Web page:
William Dewsbury (1621-1688) was an eminent minister and elder in the early Society of Friends whose role in the formation and oversight of the Society was comparable to that of George Fox. Like many others in his day, Dewsbury suffered great persecution for the testimony of Jesus Christ, but never played the coward in the face of adversity. Speaking of his nineteen years of wrongful imprisonment, he declared, “I joyfully entered prisons as palaces and sang praises to my God, esteeming the bolts and locks put upon me as jewels.” After visiting William Dewsbury in 1676, John Whiting described him as “an extraordinary man in many ways, and I thought, as exact a pattern of a perfect man as I ever knew.”
William Dewsbury then dwelt in his own hired house, with whom I had pretty much discourse in his garden of many things to my great comfort and satisfaction; for he was very free and open to me beyond what I could expect, being a young man and a stranger outwardly to him. He told me some things I shall never forget. He was an extraordinary man in many ways, and I thought, as exact a pattern of a perfect man as I ever knew.- John Whiting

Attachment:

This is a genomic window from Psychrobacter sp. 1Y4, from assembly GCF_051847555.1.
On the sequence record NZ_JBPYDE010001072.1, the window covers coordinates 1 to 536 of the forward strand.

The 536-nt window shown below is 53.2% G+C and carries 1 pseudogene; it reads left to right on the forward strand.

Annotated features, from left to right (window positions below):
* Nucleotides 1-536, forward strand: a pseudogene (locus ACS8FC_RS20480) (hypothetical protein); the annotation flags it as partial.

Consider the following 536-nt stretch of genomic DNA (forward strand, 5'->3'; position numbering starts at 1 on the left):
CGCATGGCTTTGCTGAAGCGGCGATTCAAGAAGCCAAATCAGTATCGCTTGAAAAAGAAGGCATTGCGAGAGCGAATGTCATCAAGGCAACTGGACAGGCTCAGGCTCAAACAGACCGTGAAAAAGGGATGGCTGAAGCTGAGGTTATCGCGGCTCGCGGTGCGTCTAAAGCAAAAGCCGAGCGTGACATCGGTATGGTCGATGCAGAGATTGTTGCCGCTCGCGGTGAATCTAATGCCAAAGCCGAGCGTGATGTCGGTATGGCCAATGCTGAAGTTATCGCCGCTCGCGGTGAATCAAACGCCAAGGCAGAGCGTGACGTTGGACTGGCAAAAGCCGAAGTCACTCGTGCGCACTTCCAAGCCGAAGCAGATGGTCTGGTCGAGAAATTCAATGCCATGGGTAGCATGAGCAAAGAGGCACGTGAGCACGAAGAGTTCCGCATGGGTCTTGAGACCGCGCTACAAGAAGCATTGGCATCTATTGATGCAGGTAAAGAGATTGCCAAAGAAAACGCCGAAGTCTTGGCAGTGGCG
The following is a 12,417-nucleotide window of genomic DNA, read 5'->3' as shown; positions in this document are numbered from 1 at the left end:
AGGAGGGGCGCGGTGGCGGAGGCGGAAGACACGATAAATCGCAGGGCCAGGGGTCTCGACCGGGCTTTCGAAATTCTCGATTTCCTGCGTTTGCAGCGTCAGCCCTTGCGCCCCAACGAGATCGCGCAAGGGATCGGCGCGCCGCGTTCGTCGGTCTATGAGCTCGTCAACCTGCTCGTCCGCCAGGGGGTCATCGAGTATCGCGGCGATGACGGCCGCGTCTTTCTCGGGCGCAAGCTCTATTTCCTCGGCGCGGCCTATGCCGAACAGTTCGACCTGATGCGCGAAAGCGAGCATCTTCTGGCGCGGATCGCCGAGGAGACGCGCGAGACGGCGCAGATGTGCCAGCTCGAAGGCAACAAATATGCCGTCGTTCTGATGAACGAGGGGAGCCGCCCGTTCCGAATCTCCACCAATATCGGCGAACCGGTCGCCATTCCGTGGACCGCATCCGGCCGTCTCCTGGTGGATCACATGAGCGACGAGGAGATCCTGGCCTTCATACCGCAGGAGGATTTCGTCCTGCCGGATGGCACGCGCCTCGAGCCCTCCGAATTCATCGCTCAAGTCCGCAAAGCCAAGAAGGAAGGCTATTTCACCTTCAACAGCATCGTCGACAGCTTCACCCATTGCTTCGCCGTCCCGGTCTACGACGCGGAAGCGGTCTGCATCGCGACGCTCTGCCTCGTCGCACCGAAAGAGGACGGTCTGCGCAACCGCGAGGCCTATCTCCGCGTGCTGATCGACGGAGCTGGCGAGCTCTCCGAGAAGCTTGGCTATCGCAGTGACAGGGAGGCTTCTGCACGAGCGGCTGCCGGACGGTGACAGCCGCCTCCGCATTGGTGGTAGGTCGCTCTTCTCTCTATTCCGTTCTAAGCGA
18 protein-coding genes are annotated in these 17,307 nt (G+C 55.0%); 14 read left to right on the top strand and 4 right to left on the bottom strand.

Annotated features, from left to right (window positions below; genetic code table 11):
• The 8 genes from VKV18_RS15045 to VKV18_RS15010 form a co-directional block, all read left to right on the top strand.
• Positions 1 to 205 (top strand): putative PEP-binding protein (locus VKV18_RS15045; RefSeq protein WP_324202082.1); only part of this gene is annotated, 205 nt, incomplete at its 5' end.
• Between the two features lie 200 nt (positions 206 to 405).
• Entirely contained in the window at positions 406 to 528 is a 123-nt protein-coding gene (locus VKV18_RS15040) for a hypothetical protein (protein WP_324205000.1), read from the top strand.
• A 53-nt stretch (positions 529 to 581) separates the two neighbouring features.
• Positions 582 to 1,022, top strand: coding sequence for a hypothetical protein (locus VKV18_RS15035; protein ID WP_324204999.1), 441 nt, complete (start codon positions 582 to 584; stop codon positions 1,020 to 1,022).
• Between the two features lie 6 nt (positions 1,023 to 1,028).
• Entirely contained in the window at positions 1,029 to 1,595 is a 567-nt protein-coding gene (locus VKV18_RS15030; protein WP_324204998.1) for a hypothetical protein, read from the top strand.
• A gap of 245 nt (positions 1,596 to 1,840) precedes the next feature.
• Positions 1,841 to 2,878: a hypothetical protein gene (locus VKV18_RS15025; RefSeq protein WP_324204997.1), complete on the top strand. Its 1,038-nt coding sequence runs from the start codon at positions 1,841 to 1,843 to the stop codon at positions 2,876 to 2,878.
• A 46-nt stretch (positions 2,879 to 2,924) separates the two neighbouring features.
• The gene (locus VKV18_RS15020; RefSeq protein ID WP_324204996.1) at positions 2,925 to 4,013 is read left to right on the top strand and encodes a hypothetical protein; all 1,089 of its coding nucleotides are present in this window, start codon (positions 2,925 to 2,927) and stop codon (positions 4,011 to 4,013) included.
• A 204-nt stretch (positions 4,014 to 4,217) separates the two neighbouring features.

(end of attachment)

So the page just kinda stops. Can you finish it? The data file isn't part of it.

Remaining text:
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The life of that early and eminent minister of the gospel in the Society of Friends, William Dewsbury, containing selections from his own writings and epistles, his final sermon on the necessity of the new birth, and other biographical and historical information added by Edward Smith.
“I joyfully entered prisons as palaces and sang praises to my God, esteeming the bolts and locks put upon me as jewels.”— William Dewsbury